Washington (Nov. 20, 2002) -- The Securities and Exchange Commission agreed Tuesday to propose two new rules to more tightly regulate audit activities by accounting firms, but top SEC officials made it clear that additional tweaking may be necessary before the regulations can be finalized in January.
The proposals drafted to implement provisions of this year’s Sarbanes-Oxley accounting reform law include a laundry list of record keeping, personnel, and compensation changes in audit practices to restore investor confidence in corporate financial reporting.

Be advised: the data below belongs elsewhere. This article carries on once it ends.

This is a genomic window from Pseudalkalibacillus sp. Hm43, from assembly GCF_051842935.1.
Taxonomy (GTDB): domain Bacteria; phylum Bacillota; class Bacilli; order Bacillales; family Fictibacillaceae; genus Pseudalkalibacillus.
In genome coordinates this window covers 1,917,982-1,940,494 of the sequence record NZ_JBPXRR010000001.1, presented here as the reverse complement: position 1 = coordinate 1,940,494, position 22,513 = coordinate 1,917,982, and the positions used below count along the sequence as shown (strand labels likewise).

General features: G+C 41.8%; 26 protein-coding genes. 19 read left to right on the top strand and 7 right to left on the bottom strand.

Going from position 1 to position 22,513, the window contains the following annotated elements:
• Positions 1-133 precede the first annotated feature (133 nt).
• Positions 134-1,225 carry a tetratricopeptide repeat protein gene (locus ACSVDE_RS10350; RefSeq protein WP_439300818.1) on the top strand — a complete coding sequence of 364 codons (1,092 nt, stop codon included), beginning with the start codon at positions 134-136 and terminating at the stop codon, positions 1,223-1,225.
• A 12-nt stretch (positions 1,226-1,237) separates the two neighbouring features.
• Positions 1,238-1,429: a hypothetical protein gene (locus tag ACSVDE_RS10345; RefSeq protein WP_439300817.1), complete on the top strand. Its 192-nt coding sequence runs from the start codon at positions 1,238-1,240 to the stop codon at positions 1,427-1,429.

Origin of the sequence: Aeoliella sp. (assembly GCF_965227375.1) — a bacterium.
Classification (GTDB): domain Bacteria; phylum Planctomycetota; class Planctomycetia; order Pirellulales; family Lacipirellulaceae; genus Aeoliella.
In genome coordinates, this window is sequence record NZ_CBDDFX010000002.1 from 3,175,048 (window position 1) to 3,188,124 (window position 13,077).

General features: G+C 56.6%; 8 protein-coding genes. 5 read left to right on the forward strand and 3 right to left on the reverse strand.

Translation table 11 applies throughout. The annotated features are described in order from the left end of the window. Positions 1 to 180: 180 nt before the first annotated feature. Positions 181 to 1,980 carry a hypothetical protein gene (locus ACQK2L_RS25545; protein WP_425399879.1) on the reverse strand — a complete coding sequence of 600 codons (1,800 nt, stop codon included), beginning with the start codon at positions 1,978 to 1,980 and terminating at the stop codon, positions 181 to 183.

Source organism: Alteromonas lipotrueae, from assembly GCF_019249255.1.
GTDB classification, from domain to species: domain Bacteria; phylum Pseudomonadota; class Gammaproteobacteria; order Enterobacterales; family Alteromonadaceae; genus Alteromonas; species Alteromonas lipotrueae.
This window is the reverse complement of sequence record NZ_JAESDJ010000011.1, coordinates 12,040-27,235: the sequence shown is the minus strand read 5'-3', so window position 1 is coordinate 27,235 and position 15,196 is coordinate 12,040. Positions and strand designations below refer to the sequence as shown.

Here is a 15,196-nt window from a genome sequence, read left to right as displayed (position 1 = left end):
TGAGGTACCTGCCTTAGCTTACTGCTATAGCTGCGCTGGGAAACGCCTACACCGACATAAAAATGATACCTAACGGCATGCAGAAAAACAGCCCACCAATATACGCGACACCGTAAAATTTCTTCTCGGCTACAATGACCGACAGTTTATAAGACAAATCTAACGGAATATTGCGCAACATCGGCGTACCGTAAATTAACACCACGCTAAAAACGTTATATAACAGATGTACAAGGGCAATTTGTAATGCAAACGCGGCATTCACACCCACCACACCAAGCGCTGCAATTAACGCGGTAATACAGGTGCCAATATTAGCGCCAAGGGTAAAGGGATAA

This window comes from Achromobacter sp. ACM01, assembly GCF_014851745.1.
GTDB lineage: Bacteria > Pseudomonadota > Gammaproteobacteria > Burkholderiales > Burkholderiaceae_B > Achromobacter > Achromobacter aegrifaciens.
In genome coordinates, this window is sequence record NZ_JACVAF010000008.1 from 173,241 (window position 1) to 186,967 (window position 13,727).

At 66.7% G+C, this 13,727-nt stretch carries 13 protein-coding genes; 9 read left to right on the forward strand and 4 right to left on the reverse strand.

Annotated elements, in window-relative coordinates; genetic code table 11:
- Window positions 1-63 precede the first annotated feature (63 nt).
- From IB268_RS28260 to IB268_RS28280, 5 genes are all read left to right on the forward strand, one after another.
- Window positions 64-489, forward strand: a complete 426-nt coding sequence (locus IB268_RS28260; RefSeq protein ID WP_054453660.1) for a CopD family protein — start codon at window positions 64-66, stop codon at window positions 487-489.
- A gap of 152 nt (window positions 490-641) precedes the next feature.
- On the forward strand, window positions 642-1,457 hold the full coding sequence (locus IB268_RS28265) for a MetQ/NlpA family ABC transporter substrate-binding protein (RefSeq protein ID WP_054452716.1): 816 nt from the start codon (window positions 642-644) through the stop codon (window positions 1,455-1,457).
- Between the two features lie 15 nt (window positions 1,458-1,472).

One proposal would require auditors to retain work papers from their audits for at least five years. The other proposed rule prohibits arrangements that reward auditors for securing non-audit business from the firm’s audit clients. A separate provision would require rotation of audit teams every five years – a change that commission officials concede would be problematic for smaller firms.
Outoing SEC Chairman Harvey Pitt called the two proposals, "another critical milestone in the implementation of the Sarbanes-Oxley Act."
But SEC Commissioner Paul S. Atkins said it was "a great disappointment." that the rules being proposed weren’t voluntarily adopted by accounting profession years ago.
-- Ken Rankin
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